KARNATAKA

Industry gives thumbs up to Railway Budget

Special Correspondent



Most requests made by State, FKCCI granted: Crasta

‘Prepare ‘easy, investment-friendly’ policy guidelines’



Bangalore: Industry associations have welcomed the Railway Budget for 2010-11. President of the Federation of Karnataka Chambers of Commerce and Industry (FKCCI) J. Crasta said the budget has accommodated “most of the requests made by the State Government and FKCCI”.

However, while appreciating the move to constitute a special task force for clearing the proposals for investments within 100 days, the FKCCI urged Union Minister for Railways Mamata Banerjee to prepare policy guidelines that are “easy, simple and investment friendly”.

Mr. Crasta welcomed the move to commission 117 new train services out of the 120 that were announced in the last budget. He also welcomed the move to allow private operators to run special freight trains. The decision to establish a ‘South-South Corridor’ was also hailed. “We are happy to note that the Minister appreciated Karnataka Government’s role in coming forward to implement railway projects under cost-sharing proposal/PPP. There are 11 such proposals,” he said.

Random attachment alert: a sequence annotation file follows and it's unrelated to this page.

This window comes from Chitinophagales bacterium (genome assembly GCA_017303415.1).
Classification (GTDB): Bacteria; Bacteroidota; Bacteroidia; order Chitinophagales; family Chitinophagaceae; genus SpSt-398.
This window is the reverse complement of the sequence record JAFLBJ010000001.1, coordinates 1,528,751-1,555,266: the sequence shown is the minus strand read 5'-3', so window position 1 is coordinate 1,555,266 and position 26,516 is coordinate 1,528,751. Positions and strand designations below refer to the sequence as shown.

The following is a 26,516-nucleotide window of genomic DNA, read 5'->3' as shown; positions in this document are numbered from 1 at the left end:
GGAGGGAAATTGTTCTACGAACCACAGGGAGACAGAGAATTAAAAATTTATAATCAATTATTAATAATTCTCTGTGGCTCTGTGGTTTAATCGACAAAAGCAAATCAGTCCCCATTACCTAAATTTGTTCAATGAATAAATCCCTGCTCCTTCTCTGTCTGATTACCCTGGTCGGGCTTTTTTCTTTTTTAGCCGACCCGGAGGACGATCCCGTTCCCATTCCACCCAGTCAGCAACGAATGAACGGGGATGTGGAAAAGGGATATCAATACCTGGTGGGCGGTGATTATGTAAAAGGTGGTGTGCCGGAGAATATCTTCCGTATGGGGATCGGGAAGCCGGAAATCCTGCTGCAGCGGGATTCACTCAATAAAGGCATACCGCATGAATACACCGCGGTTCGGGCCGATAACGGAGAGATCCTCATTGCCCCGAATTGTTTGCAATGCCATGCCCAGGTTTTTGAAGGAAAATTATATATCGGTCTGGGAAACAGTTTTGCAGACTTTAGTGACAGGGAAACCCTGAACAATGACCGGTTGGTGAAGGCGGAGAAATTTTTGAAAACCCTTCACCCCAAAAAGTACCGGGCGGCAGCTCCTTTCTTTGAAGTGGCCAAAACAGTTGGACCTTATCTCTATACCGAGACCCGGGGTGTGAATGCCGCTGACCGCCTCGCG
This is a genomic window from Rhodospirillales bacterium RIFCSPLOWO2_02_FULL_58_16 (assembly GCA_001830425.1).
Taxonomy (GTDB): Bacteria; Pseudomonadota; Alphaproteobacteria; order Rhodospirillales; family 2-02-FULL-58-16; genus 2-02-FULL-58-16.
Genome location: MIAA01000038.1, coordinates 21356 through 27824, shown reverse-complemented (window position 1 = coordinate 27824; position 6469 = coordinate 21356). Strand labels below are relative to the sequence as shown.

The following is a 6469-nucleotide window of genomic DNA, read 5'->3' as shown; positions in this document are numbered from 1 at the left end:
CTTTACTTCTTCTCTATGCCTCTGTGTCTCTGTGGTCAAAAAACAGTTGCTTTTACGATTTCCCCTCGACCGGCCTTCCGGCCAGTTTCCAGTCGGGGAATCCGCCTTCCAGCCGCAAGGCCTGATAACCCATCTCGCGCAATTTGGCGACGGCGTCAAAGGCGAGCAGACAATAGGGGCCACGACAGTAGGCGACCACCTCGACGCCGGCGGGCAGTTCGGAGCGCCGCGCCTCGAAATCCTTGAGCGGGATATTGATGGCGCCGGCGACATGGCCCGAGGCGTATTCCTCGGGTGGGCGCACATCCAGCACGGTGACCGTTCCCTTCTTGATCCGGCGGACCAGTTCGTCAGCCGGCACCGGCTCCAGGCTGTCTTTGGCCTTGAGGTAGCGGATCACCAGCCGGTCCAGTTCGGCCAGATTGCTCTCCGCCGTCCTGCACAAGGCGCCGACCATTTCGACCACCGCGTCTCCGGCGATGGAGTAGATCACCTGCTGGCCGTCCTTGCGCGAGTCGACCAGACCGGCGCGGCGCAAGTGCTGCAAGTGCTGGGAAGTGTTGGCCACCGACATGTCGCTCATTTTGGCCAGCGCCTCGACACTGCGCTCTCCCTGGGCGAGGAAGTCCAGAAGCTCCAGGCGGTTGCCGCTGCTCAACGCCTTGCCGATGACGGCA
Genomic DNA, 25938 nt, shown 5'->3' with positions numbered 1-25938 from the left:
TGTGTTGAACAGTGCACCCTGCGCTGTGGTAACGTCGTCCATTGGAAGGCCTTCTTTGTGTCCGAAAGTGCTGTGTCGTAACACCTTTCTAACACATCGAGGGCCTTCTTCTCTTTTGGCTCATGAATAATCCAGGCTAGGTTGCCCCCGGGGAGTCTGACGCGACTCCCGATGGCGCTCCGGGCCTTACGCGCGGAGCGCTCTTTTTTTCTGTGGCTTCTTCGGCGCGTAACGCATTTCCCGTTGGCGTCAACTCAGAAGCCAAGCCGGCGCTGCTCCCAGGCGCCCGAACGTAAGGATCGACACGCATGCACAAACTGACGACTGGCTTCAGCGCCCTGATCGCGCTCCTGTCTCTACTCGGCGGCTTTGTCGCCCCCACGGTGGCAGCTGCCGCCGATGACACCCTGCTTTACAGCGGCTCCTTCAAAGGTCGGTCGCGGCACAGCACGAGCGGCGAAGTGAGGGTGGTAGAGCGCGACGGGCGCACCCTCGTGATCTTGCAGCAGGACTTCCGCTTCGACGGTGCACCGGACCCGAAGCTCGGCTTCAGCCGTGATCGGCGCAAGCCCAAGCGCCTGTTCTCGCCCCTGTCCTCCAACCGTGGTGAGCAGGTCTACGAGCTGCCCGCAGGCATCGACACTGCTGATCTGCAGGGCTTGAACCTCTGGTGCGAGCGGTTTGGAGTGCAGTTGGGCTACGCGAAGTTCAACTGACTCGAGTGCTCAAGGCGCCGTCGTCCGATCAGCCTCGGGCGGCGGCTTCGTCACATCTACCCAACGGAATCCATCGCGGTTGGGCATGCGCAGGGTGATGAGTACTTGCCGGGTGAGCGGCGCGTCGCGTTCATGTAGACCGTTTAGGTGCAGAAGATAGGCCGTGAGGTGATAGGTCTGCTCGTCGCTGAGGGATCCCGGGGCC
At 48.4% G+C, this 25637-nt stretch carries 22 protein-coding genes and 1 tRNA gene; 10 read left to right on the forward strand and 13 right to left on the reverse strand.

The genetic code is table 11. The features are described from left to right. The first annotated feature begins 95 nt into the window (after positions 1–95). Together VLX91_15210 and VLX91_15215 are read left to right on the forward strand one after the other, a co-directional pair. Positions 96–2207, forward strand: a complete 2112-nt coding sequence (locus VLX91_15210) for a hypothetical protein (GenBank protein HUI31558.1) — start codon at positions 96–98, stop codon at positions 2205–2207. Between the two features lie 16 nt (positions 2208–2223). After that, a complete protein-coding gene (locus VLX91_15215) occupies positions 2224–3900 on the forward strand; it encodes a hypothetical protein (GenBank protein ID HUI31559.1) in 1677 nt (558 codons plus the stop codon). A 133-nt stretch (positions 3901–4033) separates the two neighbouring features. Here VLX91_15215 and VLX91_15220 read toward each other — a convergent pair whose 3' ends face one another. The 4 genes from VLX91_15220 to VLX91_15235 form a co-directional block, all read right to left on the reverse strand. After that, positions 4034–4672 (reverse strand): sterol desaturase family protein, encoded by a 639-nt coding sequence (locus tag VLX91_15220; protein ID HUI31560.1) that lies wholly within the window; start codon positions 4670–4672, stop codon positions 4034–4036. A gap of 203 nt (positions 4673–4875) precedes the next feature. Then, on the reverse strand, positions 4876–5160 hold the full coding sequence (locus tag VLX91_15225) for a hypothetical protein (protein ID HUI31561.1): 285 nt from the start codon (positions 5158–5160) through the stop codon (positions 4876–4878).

Demands

However, FKCCI has suggested that the Railway Ministry “take up, on an urgent basis, the completion of the Hubli-Ankola line”. It has also sought “container connectivity” to Mangalore Port.

The President of the Karnataka Small Scale Industries Association, M.C. Dinesh, termed the budget “lacklustre”. He said the proposed expansion of the rail network by 1,000 km during 2010-11 was not commensurate to the needs of a growing economy. The move to upgrade healthcare facilities would be “worthy of emulation by organisations that value corporate social responsibility, he said.

The Bangalore Chamber of Industry and Commerce (BCIC) welcomed the budget for its “innovative proposals”. K.R. Girish, BCIC President, welcomed the move to establish a National Highspeed Railway Authority, the introduction of special wagons for carrying fly-ash, iron ore and automobiles, and to set up ancillary and automobile hubs at ten locations. He said the BCIC was “disappointed” that freight rates had not been reduced.

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